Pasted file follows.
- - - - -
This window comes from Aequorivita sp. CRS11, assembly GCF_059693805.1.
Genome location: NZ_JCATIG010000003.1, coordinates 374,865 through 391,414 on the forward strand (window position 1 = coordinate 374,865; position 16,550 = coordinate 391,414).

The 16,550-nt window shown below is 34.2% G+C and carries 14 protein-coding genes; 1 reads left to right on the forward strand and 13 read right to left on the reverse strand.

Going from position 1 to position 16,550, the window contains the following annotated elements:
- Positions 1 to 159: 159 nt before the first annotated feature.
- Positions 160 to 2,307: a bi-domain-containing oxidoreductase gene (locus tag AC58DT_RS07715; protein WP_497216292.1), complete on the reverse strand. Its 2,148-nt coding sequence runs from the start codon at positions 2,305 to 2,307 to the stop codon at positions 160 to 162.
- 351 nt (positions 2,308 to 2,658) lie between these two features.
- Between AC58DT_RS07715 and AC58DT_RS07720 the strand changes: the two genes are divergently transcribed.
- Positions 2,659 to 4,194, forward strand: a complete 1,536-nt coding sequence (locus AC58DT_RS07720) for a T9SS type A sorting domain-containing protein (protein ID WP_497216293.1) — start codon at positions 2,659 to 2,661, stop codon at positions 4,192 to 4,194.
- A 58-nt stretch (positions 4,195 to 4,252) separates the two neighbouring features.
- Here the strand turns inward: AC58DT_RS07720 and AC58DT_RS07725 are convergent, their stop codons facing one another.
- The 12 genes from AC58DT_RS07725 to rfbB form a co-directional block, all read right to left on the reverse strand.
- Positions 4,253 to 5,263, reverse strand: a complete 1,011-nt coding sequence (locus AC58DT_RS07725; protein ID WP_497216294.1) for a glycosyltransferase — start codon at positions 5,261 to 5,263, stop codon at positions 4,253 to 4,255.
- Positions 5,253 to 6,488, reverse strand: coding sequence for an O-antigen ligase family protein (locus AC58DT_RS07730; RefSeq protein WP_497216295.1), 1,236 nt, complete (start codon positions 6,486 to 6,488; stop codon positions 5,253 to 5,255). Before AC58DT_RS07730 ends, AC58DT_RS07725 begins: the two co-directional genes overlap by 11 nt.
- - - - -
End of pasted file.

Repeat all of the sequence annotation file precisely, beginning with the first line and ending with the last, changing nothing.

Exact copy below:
This window comes from Aequorivita sp. CRS11, assembly GCF_059693805.1.
Genome location: NZ_JCATIG010000003.1, coordinates 374,865 through 391,414 on the forward strand (window position 1 = coordinate 374,865; position 16,550 = coordinate 391,414).

The 16,550-nt window shown below is 34.2% G+C and carries 14 protein-coding genes; 1 reads left to right on the forward strand and 13 read right to left on the reverse strand.

Going from position 1 to position 16,550, the window contains the following annotated elements:
- Positions 1 to 159: 159 nt before the first annotated feature.
- Positions 160 to 2,307: a bi-domain-containing oxidoreductase gene (locus tag AC58DT_RS07715; protein WP_497216292.1), complete on the reverse strand. Its 2,148-nt coding sequence runs from the start codon at positions 2,305 to 2,307 to the stop codon at positions 160 to 162.
- 351 nt (positions 2,308 to 2,658) lie between these two features.
- Between AC58DT_RS07715 and AC58DT_RS07720 the strand changes: the two genes are divergently transcribed.
- Positions 2,659 to 4,194, forward strand: a complete 1,536-nt coding sequence (locus AC58DT_RS07720) for a T9SS type A sorting domain-containing protein (protein ID WP_497216293.1) — start codon at positions 2,659 to 2,661, stop codon at positions 4,192 to 4,194.
- A 58-nt stretch (positions 4,195 to 4,252) separates the two neighbouring features.
- Here the strand turns inward: AC58DT_RS07720 and AC58DT_RS07725 are convergent, their stop codons facing one another.
- The 12 genes from AC58DT_RS07725 to rfbB form a co-directional block, all read right to left on the reverse strand.
- Positions 4,253 to 5,263, reverse strand: a complete 1,011-nt coding sequence (locus AC58DT_RS07725; protein ID WP_497216294.1) for a glycosyltransferase — start codon at positions 5,261 to 5,263, stop codon at positions 4,253 to 4,255.
- Positions 5,253 to 6,488, reverse strand: coding sequence for an O-antigen ligase family protein (locus AC58DT_RS07730; RefSeq protein WP_497216295.1), 1,236 nt, complete (start codon positions 6,486 to 6,488; stop codon positions 5,253 to 5,255). Before AC58DT_RS07730 ends, AC58DT_RS07725 begins: the two co-directional genes overlap by 11 nt.